By cross referencing FSIS and separate USDA data, Reuters claims to have identified the five Australian processors responsible for the contamination and named them in its article. Three are multi-species and two are dedicated sheepmeat operators.

However, while its data analysis would have identified the species involved, Reuters has chosen to leave this piece of information out.

Instead it has opted to head the story with a picture of cattle on a farm on Kangaroo Island.

It may be that beef is implicated in the detections or it may be that beef is not implicated at all in which case the implied involvement of beef from the picture would seem unfortunate if unintended and unfair if done deliberately.

But that does not detract from the seriousness of the central theme of increasing levels of contamination and their root cause.

While labour and food-safety advocacy groups may insist that privatisation of meat inspection is the cause, there is well-researched evidence to the contrary.

After its implementation in October 2011, AEMIS was comprehensively and independently reviewed with report and recommendations delivered in November 2019.

At that point, AEMIS uptake had progressed to the point where half of red meat establishments (accounting for about half of processing throughput) were using AAOs while the rest continued to use traditional government inspectors.

The report found no whole-of-market closures since 2011 and only a small number of point-of-entry rejections for varying reasons.

It concluded AAOs were delivering equivalent food safety and hygiene outcomes in post-mortem inspections.

As to the claim that US/Australia trade relations are strained over the rising incidence of rejections due to faecal contamination, the article itself provides a contradiction.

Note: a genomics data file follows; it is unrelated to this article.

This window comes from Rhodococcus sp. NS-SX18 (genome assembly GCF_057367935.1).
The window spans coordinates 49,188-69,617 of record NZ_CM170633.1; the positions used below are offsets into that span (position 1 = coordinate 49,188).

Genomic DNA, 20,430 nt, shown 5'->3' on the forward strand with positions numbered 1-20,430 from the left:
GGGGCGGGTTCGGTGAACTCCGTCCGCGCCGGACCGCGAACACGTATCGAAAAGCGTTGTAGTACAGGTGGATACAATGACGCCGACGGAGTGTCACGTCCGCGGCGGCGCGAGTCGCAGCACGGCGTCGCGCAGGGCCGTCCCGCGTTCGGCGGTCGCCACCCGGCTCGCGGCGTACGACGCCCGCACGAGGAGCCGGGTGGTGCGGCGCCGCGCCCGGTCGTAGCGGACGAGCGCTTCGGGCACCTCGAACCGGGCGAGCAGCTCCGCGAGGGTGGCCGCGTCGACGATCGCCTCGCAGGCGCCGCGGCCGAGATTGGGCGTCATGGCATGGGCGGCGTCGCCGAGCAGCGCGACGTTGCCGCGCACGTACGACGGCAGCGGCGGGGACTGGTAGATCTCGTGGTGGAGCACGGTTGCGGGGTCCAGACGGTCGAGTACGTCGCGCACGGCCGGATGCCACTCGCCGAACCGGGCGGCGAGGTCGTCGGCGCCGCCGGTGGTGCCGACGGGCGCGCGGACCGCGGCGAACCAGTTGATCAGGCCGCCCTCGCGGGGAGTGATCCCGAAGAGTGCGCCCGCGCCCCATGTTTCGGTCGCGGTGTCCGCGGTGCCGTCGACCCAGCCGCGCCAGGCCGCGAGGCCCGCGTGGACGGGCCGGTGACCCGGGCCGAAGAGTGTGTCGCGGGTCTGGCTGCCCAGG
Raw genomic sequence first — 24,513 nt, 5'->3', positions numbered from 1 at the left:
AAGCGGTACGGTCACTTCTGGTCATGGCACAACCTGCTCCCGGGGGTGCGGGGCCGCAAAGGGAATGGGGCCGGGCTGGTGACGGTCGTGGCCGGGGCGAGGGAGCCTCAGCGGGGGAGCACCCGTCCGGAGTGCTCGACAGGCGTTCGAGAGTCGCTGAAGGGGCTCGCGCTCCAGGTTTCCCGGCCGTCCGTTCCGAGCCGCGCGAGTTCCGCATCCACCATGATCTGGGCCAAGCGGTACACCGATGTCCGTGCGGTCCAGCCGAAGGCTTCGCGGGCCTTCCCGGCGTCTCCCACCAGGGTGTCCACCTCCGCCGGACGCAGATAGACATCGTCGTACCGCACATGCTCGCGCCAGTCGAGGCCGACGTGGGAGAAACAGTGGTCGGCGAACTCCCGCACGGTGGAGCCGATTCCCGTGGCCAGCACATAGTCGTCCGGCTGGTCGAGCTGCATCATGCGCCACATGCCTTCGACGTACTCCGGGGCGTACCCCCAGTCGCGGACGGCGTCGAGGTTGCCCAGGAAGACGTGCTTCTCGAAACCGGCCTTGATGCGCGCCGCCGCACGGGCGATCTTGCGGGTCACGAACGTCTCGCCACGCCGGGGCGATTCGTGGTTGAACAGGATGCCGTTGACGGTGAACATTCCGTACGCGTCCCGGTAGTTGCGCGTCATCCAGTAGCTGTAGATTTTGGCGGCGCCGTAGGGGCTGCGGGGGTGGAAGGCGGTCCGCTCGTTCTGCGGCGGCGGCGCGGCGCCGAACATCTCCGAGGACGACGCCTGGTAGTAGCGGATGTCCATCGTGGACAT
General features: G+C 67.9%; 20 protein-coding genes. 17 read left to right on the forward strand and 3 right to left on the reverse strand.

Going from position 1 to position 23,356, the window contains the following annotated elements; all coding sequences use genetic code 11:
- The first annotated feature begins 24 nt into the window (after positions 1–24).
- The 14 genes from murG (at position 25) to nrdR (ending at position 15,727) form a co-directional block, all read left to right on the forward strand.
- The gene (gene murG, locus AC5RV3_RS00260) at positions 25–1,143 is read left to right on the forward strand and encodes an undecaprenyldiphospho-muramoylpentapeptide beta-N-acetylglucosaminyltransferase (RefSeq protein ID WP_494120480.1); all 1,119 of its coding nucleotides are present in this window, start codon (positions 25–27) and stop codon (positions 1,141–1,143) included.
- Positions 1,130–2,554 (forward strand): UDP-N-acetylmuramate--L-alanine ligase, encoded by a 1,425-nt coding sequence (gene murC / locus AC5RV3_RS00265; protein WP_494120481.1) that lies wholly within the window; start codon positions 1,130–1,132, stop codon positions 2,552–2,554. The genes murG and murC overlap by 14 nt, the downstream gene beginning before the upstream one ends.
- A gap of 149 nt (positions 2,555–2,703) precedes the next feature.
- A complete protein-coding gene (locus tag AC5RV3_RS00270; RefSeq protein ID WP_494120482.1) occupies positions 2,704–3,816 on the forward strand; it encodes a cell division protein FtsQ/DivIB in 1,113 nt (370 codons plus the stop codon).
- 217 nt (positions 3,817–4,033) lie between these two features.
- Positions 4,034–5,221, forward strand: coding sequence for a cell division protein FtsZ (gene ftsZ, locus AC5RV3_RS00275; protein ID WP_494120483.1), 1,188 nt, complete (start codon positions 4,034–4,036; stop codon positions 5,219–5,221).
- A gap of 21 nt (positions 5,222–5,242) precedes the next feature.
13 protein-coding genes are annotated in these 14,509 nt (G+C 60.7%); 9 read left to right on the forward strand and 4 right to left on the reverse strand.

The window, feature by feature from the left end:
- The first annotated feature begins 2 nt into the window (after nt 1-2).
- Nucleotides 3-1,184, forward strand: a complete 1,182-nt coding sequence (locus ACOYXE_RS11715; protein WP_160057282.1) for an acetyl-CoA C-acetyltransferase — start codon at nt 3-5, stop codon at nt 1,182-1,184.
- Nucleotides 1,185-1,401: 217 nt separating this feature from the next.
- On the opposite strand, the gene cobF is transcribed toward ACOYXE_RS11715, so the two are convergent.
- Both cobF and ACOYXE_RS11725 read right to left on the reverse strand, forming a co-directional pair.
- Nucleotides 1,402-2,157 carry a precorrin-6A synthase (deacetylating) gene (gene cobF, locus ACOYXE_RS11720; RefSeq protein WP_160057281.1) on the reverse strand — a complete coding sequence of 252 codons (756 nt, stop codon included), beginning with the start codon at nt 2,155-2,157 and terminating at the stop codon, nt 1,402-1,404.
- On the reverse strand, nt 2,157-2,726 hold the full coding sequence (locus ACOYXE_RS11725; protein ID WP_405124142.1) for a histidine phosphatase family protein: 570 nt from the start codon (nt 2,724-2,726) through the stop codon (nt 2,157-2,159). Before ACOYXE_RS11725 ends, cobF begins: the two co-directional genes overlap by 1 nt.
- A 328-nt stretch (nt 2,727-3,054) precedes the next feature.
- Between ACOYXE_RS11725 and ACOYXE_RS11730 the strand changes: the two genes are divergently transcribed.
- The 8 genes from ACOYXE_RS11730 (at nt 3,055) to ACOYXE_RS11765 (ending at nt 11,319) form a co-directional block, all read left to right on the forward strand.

Reuters acknowledges a statement from FSIS downplaying the rejection data and stating that its inspection process "provides confidence in the safety of product from Australia that enters into US commerce".

Similarly the article states that Australia's Department of Agriculture, Water and the Environment (DAWE) has made a statement to Reuters that "Australian non-compliances remain very low both relative to Australia's total volume of meat and meat products exported and when compared to competitor trading partners".

Obviously there is concern over elevated rejection levels for this particular type of contamination as referenced in a DAWE memo that somehow came to Reuters' notice.

That in itself is unremarkable as DAWE would be expected to take a close interest in any such development but there is no suggestion in quoted excerpts from the memo that the increase in contamination and privatised meat inspection are related nor of a strain in relations over the issue between the US and Australia.

Gains in US market

MELBOURNE Cup is a reminder that the end of the processing year is approaching with the first of the scheduled Queensland plant shutdowns just four weeks away.

Cattle supply remains tight with a number of plants that were on five days now back to four and Qld grids unchanged from three weeks ago at 780-785c for four-tooth ox and 750c for heavy cow.

In the US, wholesale beef prices were up despite higher slaughter levels while imported lean beef continued to gain ground on supply uncertainty.

90CL was quoted up 4cents at US293c/lb FOB East Coast.